Under 35? Why Getting Your Eyes Checked Makes Sense

When we’re young, we’re usually at our best physically, but our youth can also make it easy to overlook problems. Ask yourself: could an undiagnosed vision problem be preventing you from reaching your full potential? Could a vision problem be affecting a family member in this way?

Don’t wait, if you’re not sure. If you find night driving difficult, or have issues with your vision under other circumstances, book an appointment to see your optometrist.

A full eye exam by one of our doctors will help to properly identify any issues and the best way to correct them. Book an appointment in Gloucester or Almonte today.

May is Vision Health Month for All Ages

Vision Health Month

We’re always focused on your eyes and this month we encourage you to consider the eye health of everyone in your family.

Young Children and Eye Care

Many people don’t realize that children should start seeing an optometrist when they turn 6 months of age in order to ensure their eyes are developing as they should. If there are no issues, the next appointment should come at 3 years of age, and then every year after that.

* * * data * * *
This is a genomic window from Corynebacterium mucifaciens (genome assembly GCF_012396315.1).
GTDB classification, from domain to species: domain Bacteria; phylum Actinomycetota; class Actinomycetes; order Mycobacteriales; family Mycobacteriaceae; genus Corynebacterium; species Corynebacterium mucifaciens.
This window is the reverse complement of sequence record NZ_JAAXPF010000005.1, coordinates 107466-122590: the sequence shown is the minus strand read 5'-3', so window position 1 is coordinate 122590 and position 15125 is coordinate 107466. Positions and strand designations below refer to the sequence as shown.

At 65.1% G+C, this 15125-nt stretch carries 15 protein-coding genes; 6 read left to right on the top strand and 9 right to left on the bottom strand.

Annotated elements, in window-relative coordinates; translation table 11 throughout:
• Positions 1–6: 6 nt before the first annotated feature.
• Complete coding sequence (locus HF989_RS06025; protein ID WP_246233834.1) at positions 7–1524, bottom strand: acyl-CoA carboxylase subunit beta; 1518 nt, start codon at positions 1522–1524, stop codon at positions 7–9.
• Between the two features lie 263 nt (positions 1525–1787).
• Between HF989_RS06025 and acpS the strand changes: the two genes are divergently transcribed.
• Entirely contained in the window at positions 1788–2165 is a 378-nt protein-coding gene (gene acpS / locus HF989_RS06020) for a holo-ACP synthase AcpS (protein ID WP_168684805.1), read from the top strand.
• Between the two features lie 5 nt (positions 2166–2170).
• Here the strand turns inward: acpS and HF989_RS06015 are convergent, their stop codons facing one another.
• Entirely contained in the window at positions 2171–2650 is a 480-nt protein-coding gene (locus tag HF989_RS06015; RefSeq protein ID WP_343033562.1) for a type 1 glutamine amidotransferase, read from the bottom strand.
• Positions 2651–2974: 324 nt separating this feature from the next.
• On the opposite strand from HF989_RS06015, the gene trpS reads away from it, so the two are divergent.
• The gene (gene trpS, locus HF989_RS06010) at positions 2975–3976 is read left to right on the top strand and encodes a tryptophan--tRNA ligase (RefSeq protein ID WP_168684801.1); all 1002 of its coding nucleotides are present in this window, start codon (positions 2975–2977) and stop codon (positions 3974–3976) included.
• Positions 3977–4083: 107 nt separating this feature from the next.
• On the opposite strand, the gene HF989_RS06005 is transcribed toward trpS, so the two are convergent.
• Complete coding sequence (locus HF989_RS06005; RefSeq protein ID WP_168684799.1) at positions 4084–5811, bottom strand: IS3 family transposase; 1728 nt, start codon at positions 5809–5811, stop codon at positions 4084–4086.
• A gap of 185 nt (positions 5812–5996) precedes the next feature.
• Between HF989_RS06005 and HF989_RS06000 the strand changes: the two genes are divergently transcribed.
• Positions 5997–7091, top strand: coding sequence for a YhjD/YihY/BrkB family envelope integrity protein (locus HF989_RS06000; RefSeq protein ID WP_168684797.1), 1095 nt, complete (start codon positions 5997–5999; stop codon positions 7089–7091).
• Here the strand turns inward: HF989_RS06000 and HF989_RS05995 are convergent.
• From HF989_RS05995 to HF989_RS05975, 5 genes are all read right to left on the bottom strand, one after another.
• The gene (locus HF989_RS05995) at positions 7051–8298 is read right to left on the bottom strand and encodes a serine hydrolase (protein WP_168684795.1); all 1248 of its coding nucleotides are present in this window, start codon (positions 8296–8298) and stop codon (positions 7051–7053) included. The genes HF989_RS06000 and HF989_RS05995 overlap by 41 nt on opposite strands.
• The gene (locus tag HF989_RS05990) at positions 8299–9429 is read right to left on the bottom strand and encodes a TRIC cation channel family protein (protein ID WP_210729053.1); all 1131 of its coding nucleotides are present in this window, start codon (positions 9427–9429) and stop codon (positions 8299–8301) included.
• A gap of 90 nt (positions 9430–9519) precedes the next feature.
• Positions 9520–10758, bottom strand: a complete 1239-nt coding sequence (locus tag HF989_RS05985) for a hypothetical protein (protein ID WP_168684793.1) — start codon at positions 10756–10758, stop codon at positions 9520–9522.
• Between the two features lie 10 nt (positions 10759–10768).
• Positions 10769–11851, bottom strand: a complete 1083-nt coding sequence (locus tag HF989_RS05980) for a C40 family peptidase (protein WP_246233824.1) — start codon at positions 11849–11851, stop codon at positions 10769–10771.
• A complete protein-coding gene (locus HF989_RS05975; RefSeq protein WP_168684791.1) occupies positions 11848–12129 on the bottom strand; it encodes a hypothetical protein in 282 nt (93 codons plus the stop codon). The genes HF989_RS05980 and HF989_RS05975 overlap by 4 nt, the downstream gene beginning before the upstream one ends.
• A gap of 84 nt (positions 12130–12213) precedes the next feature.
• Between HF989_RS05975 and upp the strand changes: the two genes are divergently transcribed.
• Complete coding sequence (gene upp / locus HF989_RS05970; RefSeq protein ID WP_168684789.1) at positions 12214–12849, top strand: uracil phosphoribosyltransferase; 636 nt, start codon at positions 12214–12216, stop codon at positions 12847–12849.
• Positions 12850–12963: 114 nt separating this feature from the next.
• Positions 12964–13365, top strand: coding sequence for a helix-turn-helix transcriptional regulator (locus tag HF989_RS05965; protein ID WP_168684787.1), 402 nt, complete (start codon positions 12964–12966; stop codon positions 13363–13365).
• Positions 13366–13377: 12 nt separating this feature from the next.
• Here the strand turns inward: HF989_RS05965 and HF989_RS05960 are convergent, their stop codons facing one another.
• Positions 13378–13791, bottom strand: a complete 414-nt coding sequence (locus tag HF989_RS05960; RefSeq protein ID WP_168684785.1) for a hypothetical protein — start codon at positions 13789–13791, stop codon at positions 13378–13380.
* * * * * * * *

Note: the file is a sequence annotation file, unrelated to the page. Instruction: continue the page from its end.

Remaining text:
Senior Eye Health

At the other end of the scale, seniors should also be sure to get yearly eye exams to ensure that the effects of aging eyes – think glaucoma and cataracts – are detected and treated quickly to minimize their potential impact on quality of life.

Eye Health at All Ages

Of course, the common thread here is that everyone should get annual exams in order to stay on top of potential emerging issues. We do more than check your vision. We employ tools to check the health of your inner eye to make sure everything is working as it should.

It’s never too late to make eye health a top priority. #VisionHealthMonth. Contact us today to book your appointment:

 

Protect Your Eyes this Winter

Winter eye care

There are three fairly simple rules to remember if you want to take care of your eyes – and your family members’ eyes – this winter.

1) UV Protection is just as important in the winter as in summer. Sunglasses are always a good choice, but it’s possible to get additional UV protection with both your eye wear and some contact lenses. You can also protect your eyes with a good hat, or limit your time outside on glaringly sunny days when snow is on the ground, as harmful UV rays are bounced right into your eyes under these conditions.

2) Hydration matters. If you wear contact lenses, you may find they dry out more quickly in the winter. Take care and lubricate more frequently. At home you may find that humidifying the air keeps you and your eyes more comfortable. Eye drops can help eyes that are particularly scratchy and uncomfortable. Ask your Optometrist for help choosing the best ones if you’re not sure.

3) Get advice if you’re finding that the winter months are harder on your eyes. A conversation with your Optometrist can help.

Have a safe and comfortable winter season!